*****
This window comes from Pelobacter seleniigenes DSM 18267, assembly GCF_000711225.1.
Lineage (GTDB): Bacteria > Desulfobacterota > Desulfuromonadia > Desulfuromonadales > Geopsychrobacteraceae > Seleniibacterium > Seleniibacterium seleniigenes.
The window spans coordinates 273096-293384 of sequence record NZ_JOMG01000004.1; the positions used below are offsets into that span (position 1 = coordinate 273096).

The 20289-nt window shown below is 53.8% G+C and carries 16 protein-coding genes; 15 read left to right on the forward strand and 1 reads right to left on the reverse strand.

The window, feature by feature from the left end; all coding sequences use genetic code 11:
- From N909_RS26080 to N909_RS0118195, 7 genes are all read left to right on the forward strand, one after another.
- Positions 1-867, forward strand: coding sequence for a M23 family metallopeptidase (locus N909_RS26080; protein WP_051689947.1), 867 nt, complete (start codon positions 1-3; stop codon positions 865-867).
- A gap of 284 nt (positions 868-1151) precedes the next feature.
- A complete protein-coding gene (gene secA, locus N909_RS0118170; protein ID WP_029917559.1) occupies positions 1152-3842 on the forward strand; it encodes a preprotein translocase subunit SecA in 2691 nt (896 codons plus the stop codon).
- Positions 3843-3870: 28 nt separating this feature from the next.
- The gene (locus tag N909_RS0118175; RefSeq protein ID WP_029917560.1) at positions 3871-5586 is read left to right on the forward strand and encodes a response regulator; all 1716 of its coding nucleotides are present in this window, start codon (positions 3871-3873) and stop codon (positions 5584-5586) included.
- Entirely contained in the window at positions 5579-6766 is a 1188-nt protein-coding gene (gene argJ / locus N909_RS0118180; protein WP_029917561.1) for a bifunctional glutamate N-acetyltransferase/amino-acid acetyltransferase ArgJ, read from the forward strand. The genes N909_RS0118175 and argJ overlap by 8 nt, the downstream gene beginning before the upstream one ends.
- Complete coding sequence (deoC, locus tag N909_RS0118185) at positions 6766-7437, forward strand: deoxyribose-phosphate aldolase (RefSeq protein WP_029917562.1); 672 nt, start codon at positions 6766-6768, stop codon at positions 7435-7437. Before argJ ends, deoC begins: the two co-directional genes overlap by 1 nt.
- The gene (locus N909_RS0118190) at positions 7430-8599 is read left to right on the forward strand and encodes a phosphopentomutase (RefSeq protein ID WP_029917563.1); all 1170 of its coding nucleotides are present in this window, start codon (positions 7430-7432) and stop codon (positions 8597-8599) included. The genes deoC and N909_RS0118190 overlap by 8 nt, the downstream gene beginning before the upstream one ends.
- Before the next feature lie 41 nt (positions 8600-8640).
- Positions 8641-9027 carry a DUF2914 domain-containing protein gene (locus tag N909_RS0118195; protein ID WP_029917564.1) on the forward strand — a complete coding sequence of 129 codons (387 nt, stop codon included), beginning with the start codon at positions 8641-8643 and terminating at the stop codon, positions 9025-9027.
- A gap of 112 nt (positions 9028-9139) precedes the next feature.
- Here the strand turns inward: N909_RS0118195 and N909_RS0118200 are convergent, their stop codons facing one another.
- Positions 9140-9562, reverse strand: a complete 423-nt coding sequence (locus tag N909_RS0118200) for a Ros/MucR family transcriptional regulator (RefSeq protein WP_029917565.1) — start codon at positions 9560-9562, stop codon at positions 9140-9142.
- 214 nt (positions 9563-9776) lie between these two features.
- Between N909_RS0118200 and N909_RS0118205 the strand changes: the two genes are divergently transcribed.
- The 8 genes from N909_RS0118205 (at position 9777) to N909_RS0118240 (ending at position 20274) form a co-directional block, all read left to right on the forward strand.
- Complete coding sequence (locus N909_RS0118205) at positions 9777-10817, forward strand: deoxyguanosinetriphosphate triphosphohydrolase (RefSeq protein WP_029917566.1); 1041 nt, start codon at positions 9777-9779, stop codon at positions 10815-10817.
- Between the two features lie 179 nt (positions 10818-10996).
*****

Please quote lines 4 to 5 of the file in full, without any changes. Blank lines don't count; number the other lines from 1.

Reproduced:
The 20289-nt window shown below is 53.8% G+C and carries 16 protein-coding genes; 15 read left to right on the forward strand and 1 reads right to left on the reverse strand.

The window, feature by feature from the left end; all coding sequences use genetic code 11: